But unlike Deflategate I, the sequel was quelled in roughly one hour. The NFL released a statement shortly after the original report, saying all game day procedures were followed and there were no “chain of command issues.” The league masterfully avoided the PSI issue, since the science says nothing nefarious happened to the Patriots’ balls. Now it’s all about “chain of command,” because Jim McNally took some footballs into the bathroom with him before heading onto the field. Keep in mind, McNally’s pregame whereabouts weren’t known until after the league had paid millions of dollars to Ted Wells to investigate the alleged crime.

Giants owner John Mara, who admonished the Patriots during Deflategate, said the whole fuss over the Steelers’ balls was “much ado about nothing.” Pittsburgh got off, whereas the Patriots lost Brady for four games and a first-round pick. (For those keeping score at home, Steelers QB Ben Roethlisberger also missed four contests after being accused of sexual assault.)

As ESPN reported, the league went so hard against the Patriots, because many owners believe Roger Goodell let them off easy during Spygate (New England lost a first-round pick, but apparently that wasn’t enough). If that’s the case, then the Steelers should face even more scorn. Former head coach Bill Cowher admitted to trying to steal signals, and he was never even investigated.

There’s a double-standard when it comes to judging the Steelers and Patriots. Pittsburgh is held up on a pedestal as a model organization despite committing the same, if not worse infractions than New England. Like most instances, the strongest message the Patriots can send will be on the field Sunday. Brady is 7-2 against the Steelers with a 114.2 passer-rating. Nobody can spin that.

Read More: Bill Belichick, Mike Tomlin, New England Patriots, Pittsburgh Steelers
Tom Brady tantrum after Jadeveon Clowney hit is real reason why he’s so hated 01.16.17 at 6:03 pm ET
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Tom Brady was hated well before Deflategate. The reason why was apparent to everyone who was watching the Patriots take on the Texans at Gillette Stadium Saturday.

In the third quarter, Jadeveon Clowney tackled Brady after he had thrown the ball. When the referee didn’t throw a flag, Brady threw a temper tantrum –– even though it seemed to be a routine play.

Much like last year’s AFC championship game against the Broncos, Brady was under duress all night long. After the game, Clowney bragged about getting inside his head.

Few football players are more durable than Brady. The only time he’s ever missed a game due to injury was in 2008, when then-Chiefs safety Bernard Pollard tore his ACL. Brady would probably credit his rigorous, if not unorthodox diet and training regimen for this phenomenon, but sheer toughness factors into the equation as well. You don’t play through a stress fracture for an entire season (2010) or a torn ligament in your throwing hand for three months (2013) without being exceptionally resilient.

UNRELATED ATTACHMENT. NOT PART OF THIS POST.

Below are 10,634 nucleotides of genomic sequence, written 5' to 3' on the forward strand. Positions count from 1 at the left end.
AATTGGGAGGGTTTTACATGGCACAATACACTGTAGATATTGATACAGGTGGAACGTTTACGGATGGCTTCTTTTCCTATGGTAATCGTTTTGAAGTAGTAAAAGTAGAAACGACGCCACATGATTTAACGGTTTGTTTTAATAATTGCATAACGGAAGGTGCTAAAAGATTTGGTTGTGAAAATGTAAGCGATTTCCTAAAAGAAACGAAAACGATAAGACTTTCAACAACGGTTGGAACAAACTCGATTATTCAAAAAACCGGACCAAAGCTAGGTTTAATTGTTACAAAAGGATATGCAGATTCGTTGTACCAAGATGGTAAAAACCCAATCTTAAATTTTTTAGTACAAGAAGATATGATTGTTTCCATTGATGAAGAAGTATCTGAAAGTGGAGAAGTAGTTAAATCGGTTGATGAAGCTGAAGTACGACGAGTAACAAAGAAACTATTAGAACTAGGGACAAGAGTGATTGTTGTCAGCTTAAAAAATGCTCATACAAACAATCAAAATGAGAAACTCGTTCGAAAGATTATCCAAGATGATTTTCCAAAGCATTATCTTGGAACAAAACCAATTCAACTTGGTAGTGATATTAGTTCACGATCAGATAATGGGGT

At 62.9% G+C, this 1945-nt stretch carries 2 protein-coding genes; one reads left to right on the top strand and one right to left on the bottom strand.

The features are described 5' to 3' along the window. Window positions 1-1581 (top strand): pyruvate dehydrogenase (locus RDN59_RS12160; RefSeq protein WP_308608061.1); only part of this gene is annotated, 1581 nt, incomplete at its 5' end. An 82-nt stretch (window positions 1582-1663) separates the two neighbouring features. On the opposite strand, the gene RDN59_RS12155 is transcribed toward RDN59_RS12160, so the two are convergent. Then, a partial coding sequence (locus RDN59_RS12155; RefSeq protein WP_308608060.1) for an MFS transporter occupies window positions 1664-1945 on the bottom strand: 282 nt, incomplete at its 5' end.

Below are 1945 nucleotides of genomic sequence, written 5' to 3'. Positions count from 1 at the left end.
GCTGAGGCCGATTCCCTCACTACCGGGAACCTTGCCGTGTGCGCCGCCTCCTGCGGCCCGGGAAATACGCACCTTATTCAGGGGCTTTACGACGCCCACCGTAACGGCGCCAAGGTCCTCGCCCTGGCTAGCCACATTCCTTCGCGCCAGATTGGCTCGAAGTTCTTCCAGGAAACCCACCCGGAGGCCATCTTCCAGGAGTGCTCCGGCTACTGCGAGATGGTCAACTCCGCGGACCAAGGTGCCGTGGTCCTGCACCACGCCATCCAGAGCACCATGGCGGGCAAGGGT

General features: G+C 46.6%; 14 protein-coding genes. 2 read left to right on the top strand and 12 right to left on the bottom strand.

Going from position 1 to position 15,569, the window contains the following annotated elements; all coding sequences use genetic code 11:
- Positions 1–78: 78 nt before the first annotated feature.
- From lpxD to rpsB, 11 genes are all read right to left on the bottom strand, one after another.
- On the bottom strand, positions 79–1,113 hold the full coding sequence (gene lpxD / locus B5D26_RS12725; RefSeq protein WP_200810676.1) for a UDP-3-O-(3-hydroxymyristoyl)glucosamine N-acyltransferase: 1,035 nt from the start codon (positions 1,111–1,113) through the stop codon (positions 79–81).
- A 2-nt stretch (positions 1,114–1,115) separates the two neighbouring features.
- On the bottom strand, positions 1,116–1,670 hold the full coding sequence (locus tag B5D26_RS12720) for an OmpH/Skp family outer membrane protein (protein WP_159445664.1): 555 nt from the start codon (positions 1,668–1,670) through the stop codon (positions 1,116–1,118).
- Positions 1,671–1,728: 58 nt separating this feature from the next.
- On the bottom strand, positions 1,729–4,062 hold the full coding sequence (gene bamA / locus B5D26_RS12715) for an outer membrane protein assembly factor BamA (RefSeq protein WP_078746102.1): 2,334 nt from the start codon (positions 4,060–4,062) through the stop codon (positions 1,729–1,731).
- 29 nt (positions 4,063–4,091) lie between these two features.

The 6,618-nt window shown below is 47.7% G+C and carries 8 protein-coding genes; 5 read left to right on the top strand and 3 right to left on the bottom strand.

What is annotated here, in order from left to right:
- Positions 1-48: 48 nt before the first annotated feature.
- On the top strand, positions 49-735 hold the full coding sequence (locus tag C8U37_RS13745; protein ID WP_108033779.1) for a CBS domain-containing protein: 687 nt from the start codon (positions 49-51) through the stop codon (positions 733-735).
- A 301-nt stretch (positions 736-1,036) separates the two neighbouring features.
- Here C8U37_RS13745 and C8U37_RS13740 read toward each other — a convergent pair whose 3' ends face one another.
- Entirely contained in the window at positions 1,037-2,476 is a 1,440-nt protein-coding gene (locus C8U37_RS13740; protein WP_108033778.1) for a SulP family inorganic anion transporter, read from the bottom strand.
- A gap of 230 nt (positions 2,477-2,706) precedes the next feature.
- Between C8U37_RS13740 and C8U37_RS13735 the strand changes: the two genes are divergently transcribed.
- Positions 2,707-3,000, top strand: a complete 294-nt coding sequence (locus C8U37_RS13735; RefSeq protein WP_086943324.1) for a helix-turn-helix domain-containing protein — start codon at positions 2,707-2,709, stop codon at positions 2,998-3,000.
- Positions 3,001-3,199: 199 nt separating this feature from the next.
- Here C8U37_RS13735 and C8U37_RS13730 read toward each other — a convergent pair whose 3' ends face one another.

But sometimes in this world, perception and reality don’t match up. Around the league, some defensive players view Brady as a soft pretty boy. One of his loudest detractors is Ray Lewis, who poked Brady on Twitter after the Clowney hit.

The likely reasoning for Lewis’ feelings about Brady can be traced to a matchup between the Ravens and Patriots in October 2009. In it, Brady successfully lobbied for the officials to call questionable roughing the passer penalties on two occasions, including after a Suggs hit. Lewis voiced his frustration at the time, calling the whole situation “embarrassing to the game.” (Suggs, for his part, doesn’t even say Brady’s name anymore.)

With that history in mind, it’s not surprising that former Ravens linebacker Bart Scott also shares those sentiments. Two years ago, he mocked Brady and called him a dork.

“Come on man, Tom Brady doesn’t think he’s tough,” Scott said. “Gisele [Bundchen] doesn’t think he’s tough. Listen, I respect him, but he plays the game differently. No different from the way Peyton Manning plays it, but listen, certain guys — Steve McNair, tough guy. He was a guy that could hang with anybody.”

It’s not just ex- and current Ravens who like to belittle Brady’s toughness. Prior to last season’s AFC championship game, former Broncos lineman Antonio Smith called him a crybaby who grovels for calls. His then-teammate, Malik Jackson, backed him up, saying Brady is a “whiner.”

Brady’s been caught in a few uncompromising moments off the field that play into this perception as well. He was once photographed screaming with his hands up while he went down a waterslide, acting similarly to the way a toddler would. Then there the Ugg endorsements and GQ photoshoots, never mind the Elaine Benis-esque dance moves that he once showed off at Carnival.

As a fabulously wealthy and handsome four-time Super Bowl champion who’s married to Gisele Bundchen, Brady is an easy target for criticism. When he throws hissy fits like he did Saturday, he’s just asking to be mocked.

Read More: New England Patriots, Tom Brady,
David Price probably did hear racist taunts at Fenway Park 01.16.17 at 2:37 pm ET